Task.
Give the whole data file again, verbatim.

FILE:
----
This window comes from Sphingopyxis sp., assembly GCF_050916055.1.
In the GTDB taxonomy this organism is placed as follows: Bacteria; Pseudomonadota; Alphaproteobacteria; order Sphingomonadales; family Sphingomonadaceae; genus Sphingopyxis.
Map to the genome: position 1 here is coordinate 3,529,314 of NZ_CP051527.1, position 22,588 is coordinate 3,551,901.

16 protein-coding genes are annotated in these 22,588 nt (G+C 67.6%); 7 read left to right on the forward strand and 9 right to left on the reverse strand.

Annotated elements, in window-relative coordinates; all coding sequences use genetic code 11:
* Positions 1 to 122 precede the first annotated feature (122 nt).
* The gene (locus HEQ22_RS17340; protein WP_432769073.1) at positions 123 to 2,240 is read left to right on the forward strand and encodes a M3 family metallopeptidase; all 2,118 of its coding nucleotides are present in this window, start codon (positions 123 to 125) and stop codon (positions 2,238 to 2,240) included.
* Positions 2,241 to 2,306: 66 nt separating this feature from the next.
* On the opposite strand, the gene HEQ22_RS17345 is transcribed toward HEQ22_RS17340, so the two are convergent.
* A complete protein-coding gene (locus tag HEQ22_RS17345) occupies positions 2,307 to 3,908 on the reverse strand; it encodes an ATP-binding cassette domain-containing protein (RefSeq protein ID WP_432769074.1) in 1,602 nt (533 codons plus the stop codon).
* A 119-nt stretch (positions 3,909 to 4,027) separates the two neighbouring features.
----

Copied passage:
This window comes from Sphingopyxis sp., assembly GCF_050916055.1.
In the GTDB taxonomy this organism is placed as follows: Bacteria; Pseudomonadota; Alphaproteobacteria; order Sphingomonadales; family Sphingomonadaceae; genus Sphingopyxis.
Map to the genome: position 1 here is coordinate 3,529,314 of NZ_CP051527.1, position 22,588 is coordinate 3,551,901.

16 protein-coding genes are annotated in these 22,588 nt (G+C 67.6%); 7 read left to right on the forward strand and 9 right to left on the reverse strand.

Annotated elements, in window-relative coordinates; all coding sequences use genetic code 11:
* Positions 1 to 122 precede the first annotated feature (122 nt).
* The gene (locus HEQ22_RS17340; protein WP_432769073.1) at positions 123 to 2,240 is read left to right on the forward strand and encodes a M3 family metallopeptidase; all 2,118 of its coding nucleotides are present in this window, start codon (positions 123 to 125) and stop codon (positions 2,238 to 2,240) included.
* Positions 2,241 to 2,306: 66 nt separating this feature from the next.
* On the opposite strand, the gene HEQ22_RS17345 is transcribed toward HEQ22_RS17340, so the two are convergent.
* A complete protein-coding gene (locus tag HEQ22_RS17345) occupies positions 2,307 to 3,908 on the reverse strand; it encodes an ATP-binding cassette domain-containing protein (RefSeq protein ID WP_432769074.1) in 1,602 nt (533 codons plus the stop codon).
* A 119-nt stretch (positions 3,909 to 4,027) separates the two neighbouring features.